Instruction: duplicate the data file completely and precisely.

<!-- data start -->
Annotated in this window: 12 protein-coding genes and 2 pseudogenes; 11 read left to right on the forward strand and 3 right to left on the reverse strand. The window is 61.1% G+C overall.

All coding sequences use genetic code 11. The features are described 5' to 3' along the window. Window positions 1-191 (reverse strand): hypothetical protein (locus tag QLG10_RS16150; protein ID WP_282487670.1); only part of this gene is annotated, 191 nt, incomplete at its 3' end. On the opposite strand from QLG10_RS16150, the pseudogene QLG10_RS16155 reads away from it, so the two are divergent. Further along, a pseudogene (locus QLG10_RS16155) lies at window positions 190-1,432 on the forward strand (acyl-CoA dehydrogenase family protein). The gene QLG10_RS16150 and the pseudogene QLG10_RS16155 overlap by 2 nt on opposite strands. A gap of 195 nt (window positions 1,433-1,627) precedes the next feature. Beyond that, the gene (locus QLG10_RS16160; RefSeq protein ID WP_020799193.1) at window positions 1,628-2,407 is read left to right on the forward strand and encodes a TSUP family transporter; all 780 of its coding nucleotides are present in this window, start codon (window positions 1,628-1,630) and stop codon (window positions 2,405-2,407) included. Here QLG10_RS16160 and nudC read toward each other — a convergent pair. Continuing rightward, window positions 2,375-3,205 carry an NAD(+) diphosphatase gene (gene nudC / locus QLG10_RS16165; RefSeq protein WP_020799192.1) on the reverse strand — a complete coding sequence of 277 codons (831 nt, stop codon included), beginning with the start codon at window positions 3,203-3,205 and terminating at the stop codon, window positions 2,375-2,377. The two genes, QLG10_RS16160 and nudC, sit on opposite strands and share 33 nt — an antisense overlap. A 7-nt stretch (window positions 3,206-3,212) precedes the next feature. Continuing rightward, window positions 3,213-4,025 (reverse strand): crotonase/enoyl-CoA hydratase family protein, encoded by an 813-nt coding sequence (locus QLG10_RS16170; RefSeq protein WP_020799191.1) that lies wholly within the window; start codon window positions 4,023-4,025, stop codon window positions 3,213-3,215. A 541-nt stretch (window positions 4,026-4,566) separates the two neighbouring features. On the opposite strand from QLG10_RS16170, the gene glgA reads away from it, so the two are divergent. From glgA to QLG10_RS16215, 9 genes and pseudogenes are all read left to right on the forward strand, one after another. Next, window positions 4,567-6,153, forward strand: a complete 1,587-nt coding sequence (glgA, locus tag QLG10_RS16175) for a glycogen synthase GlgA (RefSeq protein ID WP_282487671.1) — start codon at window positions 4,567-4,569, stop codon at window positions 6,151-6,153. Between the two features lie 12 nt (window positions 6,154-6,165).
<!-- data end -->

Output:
Annotated in this window: 12 protein-coding genes and 2 pseudogenes; 11 read left to right on the forward strand and 3 right to left on the reverse strand. The window is 61.1% G+C overall.

All coding sequences use genetic code 11. The features are described 5' to 3' along the window. Window positions 1-191 (reverse strand): hypothetical protein (locus tag QLG10_RS16150; protein ID WP_282487670.1); only part of this gene is annotated, 191 nt, incomplete at its 3' end. On the opposite strand from QLG10_RS16150, the pseudogene QLG10_RS16155 reads away from it, so the two are divergent. Further along, a pseudogene (locus QLG10_RS16155) lies at window positions 190-1,432 on the forward strand (acyl-CoA dehydrogenase family protein). The gene QLG10_RS16150 and the pseudogene QLG10_RS16155 overlap by 2 nt on opposite strands. A gap of 195 nt (window positions 1,433-1,627) precedes the next feature. Beyond that, the gene (locus QLG10_RS16160; RefSeq protein ID WP_020799193.1) at window positions 1,628-2,407 is read left to right on the forward strand and encodes a TSUP family transporter; all 780 of its coding nucleotides are present in this window, start codon (window positions 1,628-1,630) and stop codon (window positions 2,405-2,407) included. Here QLG10_RS16160 and nudC read toward each other — a convergent pair. Continuing rightward, window positions 2,375-3,205 carry an NAD(+) diphosphatase gene (gene nudC / locus QLG10_RS16165; RefSeq protein WP_020799192.1) on the reverse strand — a complete coding sequence of 277 codons (831 nt, stop codon included), beginning with the start codon at window positions 3,203-3,205 and terminating at the stop codon, window positions 2,375-2,377. The two genes, QLG10_RS16160 and nudC, sit on opposite strands and share 33 nt — an antisense overlap. A 7-nt stretch (window positions 3,206-3,212) precedes the next feature. Continuing rightward, window positions 3,213-4,025 (reverse strand): crotonase/enoyl-CoA hydratase family protein, encoded by an 813-nt coding sequence (locus QLG10_RS16170; RefSeq protein WP_020799191.1) that lies wholly within the window; start codon window positions 4,023-4,025, stop codon window positions 3,213-3,215. A 541-nt stretch (window positions 4,026-4,566) separates the two neighbouring features. On the opposite strand from QLG10_RS16170, the gene glgA reads away from it, so the two are divergent. From glgA to QLG10_RS16215, 9 genes and pseudogenes are all read left to right on the forward strand, one after another. Next, window positions 4,567-6,153, forward strand: a complete 1,587-nt coding sequence (glgA, locus tag QLG10_RS16175) for a glycogen synthase GlgA (RefSeq protein ID WP_282487671.1) — start codon at window positions 4,567-4,569, stop codon at window positions 6,151-6,153. Between the two features lie 12 nt (window positions 6,154-6,165).